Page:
EEB graduate student Marcella Baiz is the 2019 recipient of the Donald W. Tinkle Scholarship from the University of Michigan’s Museum of Zoology. UMMZ’s most prestigious student award is a special recognition of research excellence and is intended to assist students in completing their doctoral research.

Baiz’s research on the interbreeding between two species of howler monkeys in Mexico is yielding insights into the forces that drive the evolution of new species. She was first author on a study, published Dec. 24, 2018, in the journal Molecular Ecology, in which the researchers use the primate hybrid zone in Tabasco, Mexico, to identify parts of the genome that are likely to contain genes underlying speciation and to test for signatures of selection that shaped them.

“We observed patterns in the genetic data suggesting that hybridization is playing a direct role in completing the speciation process by enhancing genetic differences between species,” Baiz said.

“We found a signal for multiple forms of natural selection driving species differences, including reinforcement, a process that has been highly debated,” Baiz said. “This result is particularly notable because empirical evidence for reinforcement is extremely rare, especially genetic evidence.”

Baiz’s coauthors are her advisors, Professors Liliana Cortés Ortiz and Priscilla Tucker.

Marcella Baiz on a birding trip in Colima, Mexico.

The Tinkle Scholarship is awarded in Professor Tinkle’s memory. Fittingly, the award committee considers nominees in light of Tinkle’s life and special qualities as an evolutionary biologist. He was an inspiration to his contemporaries.

Donald W. Tinkle joined the University of Michigan in 1965 as Professor and Curator of Reptiles and Amphibians. At Michigan he taught Comparative Anatomy, and two new courses that he designed with colleagues: Evolutionary Biology of the Vertebrates and Evolutionary Ecology. He became Director of the Museum of Zoology in 1975 and served until his death in 1980.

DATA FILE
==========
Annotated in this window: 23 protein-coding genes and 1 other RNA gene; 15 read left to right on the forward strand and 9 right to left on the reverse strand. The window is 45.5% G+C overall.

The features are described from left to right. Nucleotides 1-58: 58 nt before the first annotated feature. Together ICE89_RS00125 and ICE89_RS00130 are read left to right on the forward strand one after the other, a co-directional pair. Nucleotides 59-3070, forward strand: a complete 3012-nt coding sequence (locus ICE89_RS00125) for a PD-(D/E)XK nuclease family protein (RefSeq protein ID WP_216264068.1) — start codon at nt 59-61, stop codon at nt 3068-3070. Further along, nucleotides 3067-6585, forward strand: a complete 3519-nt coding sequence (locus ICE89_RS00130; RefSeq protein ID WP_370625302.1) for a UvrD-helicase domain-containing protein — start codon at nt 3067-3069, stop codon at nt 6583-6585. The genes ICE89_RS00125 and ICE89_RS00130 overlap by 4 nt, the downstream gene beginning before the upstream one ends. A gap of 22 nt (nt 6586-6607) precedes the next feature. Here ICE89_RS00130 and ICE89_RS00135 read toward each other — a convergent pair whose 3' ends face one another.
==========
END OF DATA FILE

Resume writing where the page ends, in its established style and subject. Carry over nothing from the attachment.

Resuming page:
Though his scientific career was short, he received many honors. He was elected a fellow of American Association for the Advancement of Science and Herpetologist’s League. He received a John Simon Guggenheim Fellowship in 1979, and in 1980 was awarded the eminent Ecologist Award of the Ecological Society of America.

He was the author of more than 80 scholarly papers. His published research demonstrated a unique and valuable balance of empirical and theoretical approaches to critical problems in ecology and evolutionary biology. He pioneered life history studies of reptiles and was one of the first to accomplish detailed, long-term experiments on natural populations.”

Professor Tinkle was also an exceptionally talented teacher, who excelled in undergraduate courses. He was devoted to serving students by demonstrating to them the importance of locating, understanding, and employing substantive explanations of all biological observations. He had a great facility for presenting a complicated subject in a way that was easily grasped by all students. “Don’s most important legacy is the group of students and colleagues he inspired.” In the field, especially, he was known for his enthusiasm, endurance, and sense of humor.

Read more about Baiz’s research: U-M howler monkey study examines mechanisms of new species formation

Read more about Dr. Donald W. Tinkle

Compiled by Gail Kuhnlein